Thursday, February 13, 2020

Queens citizens remained pissed about MTA's bus redesign austerity plan



Queens Chronicle

An estimated 150 concerned area residents turned out for a meeting of the Forest Hills Community and Civic Association on Monday evening, prepared to speak out on the MTA’s controversial Queens bus network redesign proposal.

“None of our members were consulted about this proposal,” said association President Chris Collett.

“If it goes into effect as proposed, I think it’s going to be a disaster.”


The plan is the subject of a series of ongoing meetings and workshops being held around the borough since Jan. 21.

According to a handout distributed at the meeting, 18 bus lines currently serve the area. The meeting focused primarily on one of them, the Q23, which, according to Collett, is used by 17,000 individuals each day.

Individual and organizational stakeholders who ride the Q23 include senior citizens, caretakers for children and the elderly, students, school employees, children going to after-school activities, members of religious organizations, diners, healthcare professionals, store owners and employees, shoppers and delivery persons, the handout noted.

Among the locations within three blocks of the Q23 route are medical facilities, houses of worship, schools, shopping districts and senior centers.

Forest Hills resident Claudia Valentino sees the line as “a spine that connects all parts of the community to essential destinations.” One of her concerns is that the proposed changes would include “replacement lines (that) go nowhere that we need to get to and create a transit desert in the middle of our neighborhood.”

Community activist Anna Guasto, a resident of Forest Hills Gardens, agreed, suggesting that “the proposed bus changes will not serve the needs of the established community. The everyday quality of our lives will be impacted.”

Guasto was also concerned over the “element of danger for women” that would result from having to walk farther distances at night.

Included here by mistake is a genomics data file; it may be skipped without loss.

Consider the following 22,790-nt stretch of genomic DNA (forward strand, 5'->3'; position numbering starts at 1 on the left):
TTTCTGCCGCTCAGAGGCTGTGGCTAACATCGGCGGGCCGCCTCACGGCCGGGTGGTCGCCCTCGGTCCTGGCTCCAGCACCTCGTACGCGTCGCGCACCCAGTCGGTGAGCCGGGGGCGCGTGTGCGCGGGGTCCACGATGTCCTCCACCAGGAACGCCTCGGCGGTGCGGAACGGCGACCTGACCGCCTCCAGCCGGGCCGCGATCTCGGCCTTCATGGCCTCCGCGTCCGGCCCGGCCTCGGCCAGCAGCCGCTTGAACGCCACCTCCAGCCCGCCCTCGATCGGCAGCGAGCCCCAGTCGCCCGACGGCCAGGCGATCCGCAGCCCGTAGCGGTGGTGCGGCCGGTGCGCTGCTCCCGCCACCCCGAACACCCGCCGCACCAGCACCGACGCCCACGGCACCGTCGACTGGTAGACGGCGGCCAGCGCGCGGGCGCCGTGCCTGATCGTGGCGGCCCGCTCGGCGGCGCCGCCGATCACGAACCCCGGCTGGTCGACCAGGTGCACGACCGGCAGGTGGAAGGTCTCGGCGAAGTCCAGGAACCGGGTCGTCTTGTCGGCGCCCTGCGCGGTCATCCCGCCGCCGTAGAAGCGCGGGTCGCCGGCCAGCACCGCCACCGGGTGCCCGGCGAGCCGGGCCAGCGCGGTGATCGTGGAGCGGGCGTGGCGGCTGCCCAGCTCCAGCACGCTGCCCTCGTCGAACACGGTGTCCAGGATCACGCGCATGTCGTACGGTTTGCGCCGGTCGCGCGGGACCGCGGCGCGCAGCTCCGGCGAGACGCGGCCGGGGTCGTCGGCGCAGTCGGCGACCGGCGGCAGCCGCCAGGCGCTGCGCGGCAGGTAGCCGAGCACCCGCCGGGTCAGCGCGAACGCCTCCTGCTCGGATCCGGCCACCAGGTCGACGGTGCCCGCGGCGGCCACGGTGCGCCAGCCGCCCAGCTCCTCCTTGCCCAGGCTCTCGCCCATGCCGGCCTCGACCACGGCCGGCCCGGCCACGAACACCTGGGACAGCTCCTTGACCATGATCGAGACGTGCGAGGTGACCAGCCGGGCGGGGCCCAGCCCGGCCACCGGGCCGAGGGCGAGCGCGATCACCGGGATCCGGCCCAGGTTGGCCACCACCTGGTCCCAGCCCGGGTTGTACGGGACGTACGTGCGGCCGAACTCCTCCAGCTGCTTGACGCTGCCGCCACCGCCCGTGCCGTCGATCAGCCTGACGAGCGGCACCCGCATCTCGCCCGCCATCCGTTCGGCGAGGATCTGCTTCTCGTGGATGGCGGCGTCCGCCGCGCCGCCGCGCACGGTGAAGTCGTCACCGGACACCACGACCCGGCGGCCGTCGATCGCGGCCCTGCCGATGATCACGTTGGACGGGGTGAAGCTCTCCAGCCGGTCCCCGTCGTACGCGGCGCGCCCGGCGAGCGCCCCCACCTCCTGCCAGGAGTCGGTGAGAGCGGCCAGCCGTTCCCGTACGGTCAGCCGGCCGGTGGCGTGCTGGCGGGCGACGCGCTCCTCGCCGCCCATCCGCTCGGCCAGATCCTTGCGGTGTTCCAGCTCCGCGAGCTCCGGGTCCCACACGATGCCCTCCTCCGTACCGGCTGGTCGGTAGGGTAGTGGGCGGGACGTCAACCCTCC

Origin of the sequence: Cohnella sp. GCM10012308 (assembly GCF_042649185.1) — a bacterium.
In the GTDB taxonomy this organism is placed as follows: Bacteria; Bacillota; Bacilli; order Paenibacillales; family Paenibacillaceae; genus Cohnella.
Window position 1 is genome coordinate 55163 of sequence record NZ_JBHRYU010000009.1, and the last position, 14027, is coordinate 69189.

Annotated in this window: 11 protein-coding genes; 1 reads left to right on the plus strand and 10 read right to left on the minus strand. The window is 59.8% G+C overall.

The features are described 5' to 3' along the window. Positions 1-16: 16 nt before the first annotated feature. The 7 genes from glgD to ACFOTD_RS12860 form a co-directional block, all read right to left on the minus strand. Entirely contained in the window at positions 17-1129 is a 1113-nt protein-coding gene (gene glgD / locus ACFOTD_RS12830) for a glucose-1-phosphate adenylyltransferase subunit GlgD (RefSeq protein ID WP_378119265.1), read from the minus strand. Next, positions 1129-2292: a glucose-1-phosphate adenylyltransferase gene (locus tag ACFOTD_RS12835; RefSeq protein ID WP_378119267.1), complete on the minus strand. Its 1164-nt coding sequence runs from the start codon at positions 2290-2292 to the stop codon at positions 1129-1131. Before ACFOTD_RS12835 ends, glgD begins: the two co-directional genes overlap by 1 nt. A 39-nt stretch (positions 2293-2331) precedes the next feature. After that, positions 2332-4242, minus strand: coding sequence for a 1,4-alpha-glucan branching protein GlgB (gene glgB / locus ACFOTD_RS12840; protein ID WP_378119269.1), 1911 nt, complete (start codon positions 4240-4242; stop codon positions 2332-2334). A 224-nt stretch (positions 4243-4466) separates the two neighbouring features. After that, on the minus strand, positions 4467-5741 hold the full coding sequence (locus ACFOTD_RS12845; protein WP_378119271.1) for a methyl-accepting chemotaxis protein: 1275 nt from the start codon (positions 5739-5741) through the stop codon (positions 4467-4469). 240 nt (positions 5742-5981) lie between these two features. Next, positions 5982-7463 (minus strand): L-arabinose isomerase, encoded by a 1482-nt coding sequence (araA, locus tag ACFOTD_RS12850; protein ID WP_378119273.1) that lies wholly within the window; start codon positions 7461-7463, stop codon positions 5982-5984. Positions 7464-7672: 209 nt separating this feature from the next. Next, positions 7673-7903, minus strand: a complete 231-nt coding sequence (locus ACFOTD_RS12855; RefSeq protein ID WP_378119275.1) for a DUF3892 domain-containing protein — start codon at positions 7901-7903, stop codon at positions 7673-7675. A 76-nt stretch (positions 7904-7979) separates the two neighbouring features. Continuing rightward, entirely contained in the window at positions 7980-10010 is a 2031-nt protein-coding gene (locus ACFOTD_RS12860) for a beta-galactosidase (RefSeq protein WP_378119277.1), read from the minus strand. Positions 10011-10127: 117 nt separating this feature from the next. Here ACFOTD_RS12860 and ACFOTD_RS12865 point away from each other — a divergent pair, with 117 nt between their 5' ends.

And, while open to some changes, she added, “The MTA came in from afar and made life-altering decisions without considering the daily lives of the people who live there.”

Upcoming hearings aka "workshops" for the MTA's bus redesign austerity plan are as followed:

• Wed., Feb. 19, 6:30-8:30 p.m., Queens College, 65-30 Kissena Blvd., Flushing;
• Thu., Feb. 20, 7-8:30 p.m. (public workshop), Korean Community Services of Metropolitan New York. 203-05 32 Ave., Bayside;
• Tue., Feb. 25, 7:30 p.m., Community Board 5 Transportation Committee, Christ the King High School, 68-02 Metropolitan Ave., Middle Village;
• Tue., Feb. 25, 7 p.m., Community Board 14 Transportation Committee, Knights of Columbus, 333 Beach 90 St., Rockaway Beach;
•Wed., Feb. 26, 6:30 p.m., Community Board 7 Transportation Committee, Union Plaza Care Center, 33-23 Union St., Flushing;
• Thu., Feb. 27, 7-8:30 p.m. (public workshop), Cross Island YMCA, 238-10 Hillside Ave., Bellerose;
• Wed., March 4, 6-8 p.m., NYC Health + Hospitals, 79-01 Broadway, Elmhurst;
• Thu., March 5, 7-8:30 p.m., Poppenhusen Institute, 114-4 14 Road, College Point;
• Thu., March 12, 6:30-8:30 p.m. (workshop), August Martin High School, 156-10 Baisley Blvd., Jamaica;
• Mon., March 16, 7-8:30 p.m., Queens Community Board 8 Transportation Committee, Hillcrest Jewish Center, 183-02 Union Tpke., Hillcrest;
• Wed., March 18, 7-8:30 p.m., Holy Cross Greek Orthodox Church of Whitestone, 12-01 150 St., Whitestone; and
• Thu., March 19, 7-8:30 p.m., North Shore Towers, 272-48 Grand Central Pkwy., Floral Park.



1 comment:

Anonymous said...

Queens is already a public transportation desert. They make life miserable for drivers to push us to take the bus instead - and then they cut our bus service. Do they just not care about us? Or is this deliberate, to either drain our pockets with tickets and 'congestion pricing', or to drive us out of the City altogether?